The Airbus A350 already has more 3D printed parts than any other civil airliner.
And that list of AM components will grow further shortly thanks to German company Liebherr-Aerospace Lindenberg GmbH, who will be manufacturing a complex titanium component for the aircraft.
Liebherr has been selected to supply the lower cargo door actuator and valve for the A350 extra wide body passenger aircraft.
It is one of many ongoing projects between Liebherr’s center of competence and Airbus.
Liebherr specializes in flight control systems, landing gears, gears, gearboxes and electronics, and is collaborating intensively with Airbus in the development of additive layer manufactured components.
Liebherr has hardware installed on all Airbus aircraft and has provided AM components for the A350 before.
This is great news for us, because we don’t have any photos of the new 3D printed cargo door actuator, so let’s have a look at some of the previous AM parts that Liebherr has manufactured for the A350.
They were the first company to provide qualified AM titanium parts to Airbus, when they delivered a proximity sensor bracket for the A350 nose landing gear. You can see a comparison of the original part versus the AM part in the graphic below.
In that case, the bracket was redesigned to be 100% stiffer and 29% lighter than the original, and even added extra features, presumably reducing part count from other adjacent parts in the assembly.
One of the next parts printed by Liebherr for the A350 was the spoiler actuator valve block.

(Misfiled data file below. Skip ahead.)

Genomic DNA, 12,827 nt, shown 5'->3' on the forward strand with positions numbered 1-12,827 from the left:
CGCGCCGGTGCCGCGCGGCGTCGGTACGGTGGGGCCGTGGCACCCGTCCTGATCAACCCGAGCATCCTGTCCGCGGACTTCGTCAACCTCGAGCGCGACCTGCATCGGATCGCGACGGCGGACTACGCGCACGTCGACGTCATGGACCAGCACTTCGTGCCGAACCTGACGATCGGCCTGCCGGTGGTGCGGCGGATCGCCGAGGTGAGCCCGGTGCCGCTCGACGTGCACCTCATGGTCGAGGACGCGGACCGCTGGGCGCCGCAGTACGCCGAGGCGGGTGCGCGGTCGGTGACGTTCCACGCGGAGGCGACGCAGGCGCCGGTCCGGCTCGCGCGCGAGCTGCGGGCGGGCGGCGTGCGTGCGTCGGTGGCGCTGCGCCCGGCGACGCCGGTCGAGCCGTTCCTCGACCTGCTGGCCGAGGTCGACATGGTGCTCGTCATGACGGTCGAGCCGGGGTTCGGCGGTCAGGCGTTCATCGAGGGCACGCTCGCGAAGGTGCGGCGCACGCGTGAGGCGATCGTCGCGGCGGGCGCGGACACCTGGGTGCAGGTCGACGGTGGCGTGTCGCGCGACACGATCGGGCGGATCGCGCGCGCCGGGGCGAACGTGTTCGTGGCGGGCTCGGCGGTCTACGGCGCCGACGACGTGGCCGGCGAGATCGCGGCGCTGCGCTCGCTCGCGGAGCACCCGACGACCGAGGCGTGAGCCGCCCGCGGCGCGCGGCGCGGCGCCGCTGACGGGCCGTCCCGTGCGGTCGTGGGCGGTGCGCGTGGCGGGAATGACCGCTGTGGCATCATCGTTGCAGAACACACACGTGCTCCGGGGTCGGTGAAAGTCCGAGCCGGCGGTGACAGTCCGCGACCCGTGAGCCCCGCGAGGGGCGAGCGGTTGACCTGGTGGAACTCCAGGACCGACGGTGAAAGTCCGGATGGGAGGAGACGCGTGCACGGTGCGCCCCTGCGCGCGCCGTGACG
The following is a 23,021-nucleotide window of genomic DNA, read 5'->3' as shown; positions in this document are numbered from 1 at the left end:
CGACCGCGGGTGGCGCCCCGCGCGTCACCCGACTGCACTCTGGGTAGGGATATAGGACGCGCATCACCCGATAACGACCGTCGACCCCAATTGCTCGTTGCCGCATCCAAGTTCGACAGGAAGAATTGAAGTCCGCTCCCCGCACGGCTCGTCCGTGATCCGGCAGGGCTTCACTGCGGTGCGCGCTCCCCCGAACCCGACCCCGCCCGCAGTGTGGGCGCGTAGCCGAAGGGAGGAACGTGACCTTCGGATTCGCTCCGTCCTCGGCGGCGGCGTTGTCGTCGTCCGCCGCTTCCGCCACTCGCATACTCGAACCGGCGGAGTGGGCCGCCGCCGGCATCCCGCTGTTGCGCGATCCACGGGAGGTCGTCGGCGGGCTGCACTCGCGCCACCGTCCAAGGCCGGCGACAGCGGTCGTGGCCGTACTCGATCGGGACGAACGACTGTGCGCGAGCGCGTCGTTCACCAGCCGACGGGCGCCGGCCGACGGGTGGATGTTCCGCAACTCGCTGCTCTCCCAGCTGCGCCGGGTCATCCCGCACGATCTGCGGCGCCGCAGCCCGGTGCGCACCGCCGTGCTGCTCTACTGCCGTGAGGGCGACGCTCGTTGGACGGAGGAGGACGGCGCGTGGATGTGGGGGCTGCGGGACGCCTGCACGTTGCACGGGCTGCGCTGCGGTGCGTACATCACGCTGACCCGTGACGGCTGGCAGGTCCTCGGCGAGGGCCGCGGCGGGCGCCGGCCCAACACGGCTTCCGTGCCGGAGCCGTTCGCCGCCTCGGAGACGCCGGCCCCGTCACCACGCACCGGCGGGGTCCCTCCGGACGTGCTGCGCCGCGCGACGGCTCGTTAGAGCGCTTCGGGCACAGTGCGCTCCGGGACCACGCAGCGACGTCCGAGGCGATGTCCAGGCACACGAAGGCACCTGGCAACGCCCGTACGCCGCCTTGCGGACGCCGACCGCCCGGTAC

This was printed with an EOS printer and was the first AM primary flight control hydraulic component flown on an Airbus aircraft. A spoiler actuator moves the spoiler to the desired position to decrease the lift of the airplane.
Typically this part would start from a forged block of titanium, and would be machined, finished and assembled. By using AM the new version was 35 % lighter and made from fewer parts. It was possible to integrate 10 functional elements into the new valve block.
Lighter and more efficient equals less fuel and happy airline operators.
“3D printing is a technology that is over 20 years old, but has recently experienced an enormous boom and offers exciting prospects, particularly in aircraft engineering,” said Alexander Altmann, head of the Additive Manufacturing / Research & Technology project at Liebherr.
“Airbus recently flew one of our 3D printed spoiler actuator valve blocks on a flight test A380. The first-ever 3D printed primary flight control hydraulic component flown on an Airbus aircraft! The valve block offers the same performance as the conventional valve block made from a titanium forging, but it is 35% lighter in weight.”
At last count (2015) the Airbus A350 had over 1000 additive manufactured parts on each aircraft. We have no idea how big that number is today, but expect it to get bigger.